What is the Conservative Party for?
I’m going to break this down very simply. When a country is invaded, it is justified to use force against the invading forces.
Home Secretary Suella Braverman chose to characterise the arrival of migrants on the south coast of England as an ‘invasion’ three days after Andrew Leak, 66, threw firebombs at an immigration processing centre in Dover.
What possible interpretation can there be for her language, other than that the attack was, if not justified, then rationally explicable?
In the days between the attack and the Home Secretary’s intervention, disgraced former UKIP leader Henry Bolton sought to explain the attack as an expression of ‘frustration’ at the Home Office’s failure to deal with small craft landing in Kent.
There was a time when the Conservative Party’s remit included a commitment to upholding robust patriotic values as a bulwark against dangerous nationalism.
For all your racist uncle’s ‘Enoch was right’ grumbling, Powell was never given sway over a party that recognised the fine line it needed to tread. He exiled himself into Ulster unionism: an early indicator of what a blind alley that would turn out to be.
Similarly, despite his profile, Nigel Farage has failed to find a place at the top table of British politics.
Now, however, we have a Home Secretary who looks at the repellent utterances of Bolton et al and seeks not only to legitimise them, but to exceed their potential to inflame.
Clearly delighting in her notoriety, Braverman chose to visit Kent in a Chinook helicopter later in the week. Here’s Henry again, cheering her on. Alexa, show me gaslighting…
Braverman’s behaviour is explicable in two ways.
Firstly, she is under intense pressure to resign again or be sacked over her cavalier stewardship of government documents.
It makes sense for her to change the narrative by any means necessary, and also to throw red meat to the Daily Mail readership who can be relied upon to view her removal as a ‘woke’ betrayal of the insane values that their end of the country has adopted to distract from the obvious failure of Brexit.
Braverman, though, is no actress. Plenty of Tories have resorted to base populism when their backs have been against the wall, only to return to the status quo when the pressure was off. Leaky Sue, however, means every word. So, how has the Tory party got into a position whereby its historical refusal to merge with the far right is so imperilled?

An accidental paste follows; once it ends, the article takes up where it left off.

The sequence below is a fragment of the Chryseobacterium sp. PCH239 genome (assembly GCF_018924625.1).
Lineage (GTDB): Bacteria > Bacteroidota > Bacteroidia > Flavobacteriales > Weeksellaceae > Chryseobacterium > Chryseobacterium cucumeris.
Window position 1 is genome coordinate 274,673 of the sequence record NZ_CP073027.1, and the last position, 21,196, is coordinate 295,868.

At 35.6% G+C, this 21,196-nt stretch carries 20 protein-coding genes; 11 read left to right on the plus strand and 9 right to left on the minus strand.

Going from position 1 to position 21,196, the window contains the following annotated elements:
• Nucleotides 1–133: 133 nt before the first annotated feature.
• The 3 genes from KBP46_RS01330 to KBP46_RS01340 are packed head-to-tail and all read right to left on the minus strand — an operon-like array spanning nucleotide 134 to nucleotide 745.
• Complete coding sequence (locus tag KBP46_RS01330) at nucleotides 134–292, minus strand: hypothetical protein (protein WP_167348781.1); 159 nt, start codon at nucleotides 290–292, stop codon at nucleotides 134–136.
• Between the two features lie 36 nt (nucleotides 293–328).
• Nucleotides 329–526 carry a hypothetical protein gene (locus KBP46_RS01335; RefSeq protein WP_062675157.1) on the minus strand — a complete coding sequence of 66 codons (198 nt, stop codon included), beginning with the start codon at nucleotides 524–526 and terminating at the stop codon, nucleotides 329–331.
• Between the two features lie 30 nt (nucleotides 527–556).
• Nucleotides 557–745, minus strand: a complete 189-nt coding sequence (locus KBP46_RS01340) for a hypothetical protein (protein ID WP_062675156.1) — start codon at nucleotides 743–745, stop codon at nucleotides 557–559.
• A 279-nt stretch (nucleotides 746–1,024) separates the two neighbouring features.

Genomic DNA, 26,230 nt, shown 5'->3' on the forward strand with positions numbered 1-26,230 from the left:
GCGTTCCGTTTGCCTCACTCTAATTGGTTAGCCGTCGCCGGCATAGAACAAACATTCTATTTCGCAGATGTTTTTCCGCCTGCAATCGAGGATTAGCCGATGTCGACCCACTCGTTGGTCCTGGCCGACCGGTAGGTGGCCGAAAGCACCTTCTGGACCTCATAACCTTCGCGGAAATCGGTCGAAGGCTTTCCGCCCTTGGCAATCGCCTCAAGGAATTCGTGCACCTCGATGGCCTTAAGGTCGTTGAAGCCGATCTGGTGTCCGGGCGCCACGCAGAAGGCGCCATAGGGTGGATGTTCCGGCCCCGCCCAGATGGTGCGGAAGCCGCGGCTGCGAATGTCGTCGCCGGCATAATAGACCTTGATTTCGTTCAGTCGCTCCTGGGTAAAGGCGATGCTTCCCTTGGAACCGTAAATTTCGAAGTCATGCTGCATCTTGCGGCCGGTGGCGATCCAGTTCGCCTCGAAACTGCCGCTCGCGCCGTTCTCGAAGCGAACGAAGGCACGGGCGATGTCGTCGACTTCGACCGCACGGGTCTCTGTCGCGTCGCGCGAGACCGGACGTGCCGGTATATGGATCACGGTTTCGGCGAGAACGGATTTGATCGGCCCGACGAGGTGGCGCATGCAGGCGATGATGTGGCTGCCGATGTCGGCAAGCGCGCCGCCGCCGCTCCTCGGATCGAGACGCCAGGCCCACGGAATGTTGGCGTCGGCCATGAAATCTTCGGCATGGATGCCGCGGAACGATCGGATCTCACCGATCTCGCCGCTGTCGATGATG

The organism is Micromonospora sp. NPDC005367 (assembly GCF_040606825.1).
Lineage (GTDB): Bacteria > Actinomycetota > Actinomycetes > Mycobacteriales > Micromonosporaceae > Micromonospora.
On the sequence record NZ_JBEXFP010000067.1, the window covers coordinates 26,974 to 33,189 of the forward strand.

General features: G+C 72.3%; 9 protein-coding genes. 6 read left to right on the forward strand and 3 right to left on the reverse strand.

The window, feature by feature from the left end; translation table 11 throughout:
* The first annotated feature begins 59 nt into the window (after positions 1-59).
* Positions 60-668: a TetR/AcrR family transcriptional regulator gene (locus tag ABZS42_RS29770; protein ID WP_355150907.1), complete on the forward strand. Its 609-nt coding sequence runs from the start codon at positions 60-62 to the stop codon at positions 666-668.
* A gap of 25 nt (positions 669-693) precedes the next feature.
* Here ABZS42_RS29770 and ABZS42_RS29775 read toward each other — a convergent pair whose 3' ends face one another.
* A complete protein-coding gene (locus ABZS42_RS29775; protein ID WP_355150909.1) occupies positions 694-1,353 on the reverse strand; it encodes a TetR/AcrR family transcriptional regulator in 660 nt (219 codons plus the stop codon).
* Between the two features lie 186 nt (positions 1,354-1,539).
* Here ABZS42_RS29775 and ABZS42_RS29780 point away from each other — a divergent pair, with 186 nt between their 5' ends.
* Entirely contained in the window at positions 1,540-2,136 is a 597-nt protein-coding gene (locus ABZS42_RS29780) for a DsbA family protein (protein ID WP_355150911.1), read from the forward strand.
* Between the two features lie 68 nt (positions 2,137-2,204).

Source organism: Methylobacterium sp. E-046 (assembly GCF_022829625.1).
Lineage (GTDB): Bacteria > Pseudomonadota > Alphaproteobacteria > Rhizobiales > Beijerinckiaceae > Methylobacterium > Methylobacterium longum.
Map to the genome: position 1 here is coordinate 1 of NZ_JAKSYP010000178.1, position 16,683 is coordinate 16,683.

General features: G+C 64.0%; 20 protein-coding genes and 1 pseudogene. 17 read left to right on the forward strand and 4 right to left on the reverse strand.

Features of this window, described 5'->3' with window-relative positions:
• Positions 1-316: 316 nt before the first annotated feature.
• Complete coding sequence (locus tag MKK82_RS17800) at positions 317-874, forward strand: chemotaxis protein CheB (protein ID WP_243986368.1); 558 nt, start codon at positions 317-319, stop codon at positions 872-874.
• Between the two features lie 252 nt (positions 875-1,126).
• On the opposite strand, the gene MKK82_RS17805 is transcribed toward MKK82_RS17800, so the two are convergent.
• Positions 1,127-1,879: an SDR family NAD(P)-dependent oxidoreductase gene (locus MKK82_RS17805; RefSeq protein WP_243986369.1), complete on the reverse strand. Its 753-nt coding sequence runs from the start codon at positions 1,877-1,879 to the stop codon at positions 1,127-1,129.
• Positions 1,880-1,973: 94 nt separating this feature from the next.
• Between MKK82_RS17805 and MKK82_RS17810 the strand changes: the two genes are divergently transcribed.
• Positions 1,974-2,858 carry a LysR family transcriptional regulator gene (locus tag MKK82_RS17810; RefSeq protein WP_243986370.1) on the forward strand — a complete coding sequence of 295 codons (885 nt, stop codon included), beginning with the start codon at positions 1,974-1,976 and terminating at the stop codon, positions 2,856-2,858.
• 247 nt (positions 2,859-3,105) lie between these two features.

For the answer to that you need to stare into the haunted eyes of Jeremy Hunt. While Rishi Sunak can’t hide his delight at being made Head Boy once again, Hunt has the look of a man charged with dire responsibilities.
It is being widely briefed that next week the Chancellor will impose taxes on second homes and share dividends. He’s also predicted to raise capital gains tax.
This will place the government far to the left of Keir Starmer’s Labour Party on the economy, and complete a five-week journey for the Tories from Kwasi Kwarteng’s Reaganomic wonderland to a strange new home next door to John McDonnell.
In the light of this people will rightly ask what the Conservative Party is for?
The free market couldn’t thrive during Covid, neither has it responded to Brexit as we were promised it would.
Privatised entities from rail to the utilities are increasingly reliant on state intervention and we are all receiving seemingly random payments from the government in an attempt to keep the country afloat.
As the economic ethos of modern conservatism is abandoned in this chaos, its proponents have nowhere to turn but the scapegoating of migrants and the civil servants charged with administering failed policies.
The Manston migrant centre, which is meant for 1600 people and currently holds over 4000, has seen outbreaks of diphtheria and MRSA amongst its unfortunate residents. Violence has become endemic and despite a supposed maximum stay of 24 hours, some families have been there sleeping on the floor for over a month.
The plight of refugees isn’t a problem of the country’s governance, it is an emblem of it. Failed economic theories and a kleptocratic ruling class have left the UK on the verge of financial ruin and the conditions in Manston are a microcosm of the wrecked public services that we are enduring up and down the country.
Sunak’s willingness to accept Braverman as the price of support from MPs on the right of his party represents the final death of the Tory Party as we have known it.
Her language is indistinguishable from the line taken by the British National Party in the early years of this century and reflective of the shrinking constituency to which conservatives must appeal to remain viable.
A party that is content to trade on human misery as its sole appeal to voters is beyond hope and, from my perspective, beyond satire.
The sheer ugliness of what is unfolding in our names at Westminster is a stain upon us all, and we must never forgive it.
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